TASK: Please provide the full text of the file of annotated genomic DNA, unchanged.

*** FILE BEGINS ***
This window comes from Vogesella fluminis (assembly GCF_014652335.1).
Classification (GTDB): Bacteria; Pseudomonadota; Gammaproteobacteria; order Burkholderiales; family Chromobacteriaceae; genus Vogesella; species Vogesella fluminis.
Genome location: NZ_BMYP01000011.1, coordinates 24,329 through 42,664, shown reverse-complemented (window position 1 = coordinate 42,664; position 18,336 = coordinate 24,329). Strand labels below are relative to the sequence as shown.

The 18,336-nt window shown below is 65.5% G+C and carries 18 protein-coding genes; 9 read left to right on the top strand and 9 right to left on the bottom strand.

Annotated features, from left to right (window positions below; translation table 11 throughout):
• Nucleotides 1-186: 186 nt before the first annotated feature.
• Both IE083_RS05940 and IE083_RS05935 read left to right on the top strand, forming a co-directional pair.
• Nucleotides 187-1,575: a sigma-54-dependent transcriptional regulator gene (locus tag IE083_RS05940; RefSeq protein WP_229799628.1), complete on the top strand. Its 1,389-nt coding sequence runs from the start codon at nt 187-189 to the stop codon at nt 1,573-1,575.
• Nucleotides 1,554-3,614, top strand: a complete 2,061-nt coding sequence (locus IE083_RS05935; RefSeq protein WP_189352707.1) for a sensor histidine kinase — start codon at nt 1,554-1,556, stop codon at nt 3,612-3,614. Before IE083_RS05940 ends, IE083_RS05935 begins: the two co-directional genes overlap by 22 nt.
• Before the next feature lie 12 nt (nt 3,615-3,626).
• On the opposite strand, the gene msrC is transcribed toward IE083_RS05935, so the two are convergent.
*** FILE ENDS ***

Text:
This window comes from Vogesella fluminis (assembly GCF_014652335.1).
Classification (GTDB): Bacteria; Pseudomonadota; Gammaproteobacteria; order Burkholderiales; family Chromobacteriaceae; genus Vogesella; species Vogesella fluminis.
Genome location: NZ_BMYP01000011.1, coordinates 24,329 through 42,664, shown reverse-complemented (window position 1 = coordinate 42,664; position 18,336 = coordinate 24,329). Strand labels below are relative to the sequence as shown.

The 18,336-nt window shown below is 65.5% G+C and carries 18 protein-coding genes; 9 read left to right on the top strand and 9 right to left on the bottom strand.

Annotated features, from left to right (window positions below; translation table 11 throughout):
• Nucleotides 1-186: 186 nt before the first annotated feature.
• Both IE083_RS05940 and IE083_RS05935 read left to right on the top strand, forming a co-directional pair.
• Nucleotides 187-1,575: a sigma-54-dependent transcriptional regulator gene (locus tag IE083_RS05940; RefSeq protein WP_229799628.1), complete on the top strand. Its 1,389-nt coding sequence runs from the start codon at nt 187-189 to the stop codon at nt 1,573-1,575.
• Nucleotides 1,554-3,614, top strand: a complete 2,061-nt coding sequence (locus IE083_RS05935; RefSeq protein WP_189352707.1) for a sensor histidine kinase — start codon at nt 1,554-1,556, stop codon at nt 3,612-3,614. Before IE083_RS05940 ends, IE083_RS05935 begins: the two co-directional genes overlap by 22 nt.
• Before the next feature lie 12 nt (nt 3,615-3,626).
• On the opposite strand, the gene msrC is transcribed toward IE083_RS05935, so the two are convergent.